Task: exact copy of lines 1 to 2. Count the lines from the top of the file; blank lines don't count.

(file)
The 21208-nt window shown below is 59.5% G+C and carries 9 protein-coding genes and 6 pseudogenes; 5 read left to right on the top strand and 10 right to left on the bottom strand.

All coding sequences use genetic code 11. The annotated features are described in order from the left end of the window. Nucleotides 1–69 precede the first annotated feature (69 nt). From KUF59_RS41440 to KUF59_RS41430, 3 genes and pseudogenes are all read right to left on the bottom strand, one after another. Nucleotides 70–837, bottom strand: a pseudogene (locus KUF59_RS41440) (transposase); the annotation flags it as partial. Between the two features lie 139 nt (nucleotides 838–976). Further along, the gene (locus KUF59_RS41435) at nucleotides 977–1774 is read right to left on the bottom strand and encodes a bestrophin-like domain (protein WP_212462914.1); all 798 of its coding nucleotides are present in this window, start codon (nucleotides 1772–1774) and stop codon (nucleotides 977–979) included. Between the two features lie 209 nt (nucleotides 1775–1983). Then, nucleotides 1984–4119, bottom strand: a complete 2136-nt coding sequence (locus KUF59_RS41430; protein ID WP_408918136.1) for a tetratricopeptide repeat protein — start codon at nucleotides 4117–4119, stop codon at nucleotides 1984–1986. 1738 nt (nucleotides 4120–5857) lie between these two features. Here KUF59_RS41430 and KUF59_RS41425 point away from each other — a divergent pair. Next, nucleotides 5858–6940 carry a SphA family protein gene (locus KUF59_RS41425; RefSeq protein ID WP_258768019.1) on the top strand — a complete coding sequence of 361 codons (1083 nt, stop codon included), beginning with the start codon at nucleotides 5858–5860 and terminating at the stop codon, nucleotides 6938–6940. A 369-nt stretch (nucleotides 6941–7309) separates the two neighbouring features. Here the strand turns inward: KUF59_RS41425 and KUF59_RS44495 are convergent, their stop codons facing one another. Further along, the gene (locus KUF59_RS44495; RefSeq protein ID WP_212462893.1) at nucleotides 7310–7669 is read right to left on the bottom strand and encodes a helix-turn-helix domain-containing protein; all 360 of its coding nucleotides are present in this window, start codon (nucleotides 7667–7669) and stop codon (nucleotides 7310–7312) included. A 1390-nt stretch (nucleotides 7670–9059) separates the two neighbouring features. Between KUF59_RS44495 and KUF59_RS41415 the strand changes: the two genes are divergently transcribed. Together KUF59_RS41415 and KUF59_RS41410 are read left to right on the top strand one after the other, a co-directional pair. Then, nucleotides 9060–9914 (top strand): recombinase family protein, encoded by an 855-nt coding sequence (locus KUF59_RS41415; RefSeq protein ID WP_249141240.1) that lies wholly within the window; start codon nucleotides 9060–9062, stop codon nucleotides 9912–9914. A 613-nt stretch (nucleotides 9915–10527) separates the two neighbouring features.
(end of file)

The 21208-nt window shown below is 59.5% G+C and carries 9 protein-coding genes and 6 pseudogenes; 5 read left to right on the top strand and 10 right to left on the bottom strand.

All coding sequences use genetic code 11. The annotated features are described in order from the left end of the window. Nucleotides 1–69 precede the first annotated feature (69 nt). From KUF59_RS41440 to KUF59_RS41430, 3 genes and pseudogenes are all read right to left on the bottom strand, one after another. Nucleotides 70–837, bottom strand: a pseudogene (locus KUF59_RS41440) (transposase); the annotation flags it as partial. Between the two features lie 139 nt (nucleotides 838–976). Further along, the gene (locus KUF59_RS41435) at nucleotides 977–1774 is read right to left on the bottom strand and encodes a bestrophin-like domain (protein WP_212462914.1); all 798 of its coding nucleotides are present in this window, start codon (nucleotides 1772–1774) and stop codon (nucleotides 977–979) included. Between the two features lie 209 nt (nucleotides 1775–1983). Then, nucleotides 1984–4119, bottom strand: a complete 2136-nt coding sequence (locus KUF59_RS41430; protein ID WP_408918136.1) for a tetratricopeptide repeat protein — start codon at nucleotides 4117–4119, stop codon at nucleotides 1984–1986. 1738 nt (nucleotides 4120–5857) lie between these two features. Here KUF59_RS41430 and KUF59_RS41425 point away from each other — a divergent pair. Next, nucleotides 5858–6940 carry a SphA family protein gene (locus KUF59_RS41425; RefSeq protein ID WP_258768019.1) on the top strand — a complete coding sequence of 361 codons (1083 nt, stop codon included), beginning with the start codon at nucleotides 5858–5860 and terminating at the stop codon, nucleotides 6938–6940. A 369-nt stretch (nucleotides 6941–7309) separates the two neighbouring features. Here the strand turns inward: KUF59_RS41425 and KUF59_RS44495 are convergent, their stop codons facing one another. Further along, the gene (locus KUF59_RS44495; RefSeq protein ID WP_212462893.1) at nucleotides 7310–7669 is read right to left on the bottom strand and encodes a helix-turn-helix domain-containing protein; all 360 of its coding nucleotides are present in this window, start codon (nucleotides 7667–7669) and stop codon (nucleotides 7310–7312) included. A 1390-nt stretch (nucleotides 7670–9059) separates the two neighbouring features. Between KUF59_RS44495 and KUF59_RS41415 the strand changes: the two genes are divergently transcribed. Together KUF59_RS41415 and KUF59_RS41410 are read left to right on the top strand one after the other, a co-directional pair. Then, nucleotides 9060–9914 (top strand): recombinase family protein, encoded by an 855-nt coding sequence (locus KUF59_RS41415; RefSeq protein ID WP_249141240.1) that lies wholly within the window; start codon nucleotides 9060–9062, stop codon nucleotides 9912–9914. A 613-nt stretch (nucleotides 9915–10527) separates the two neighbouring features.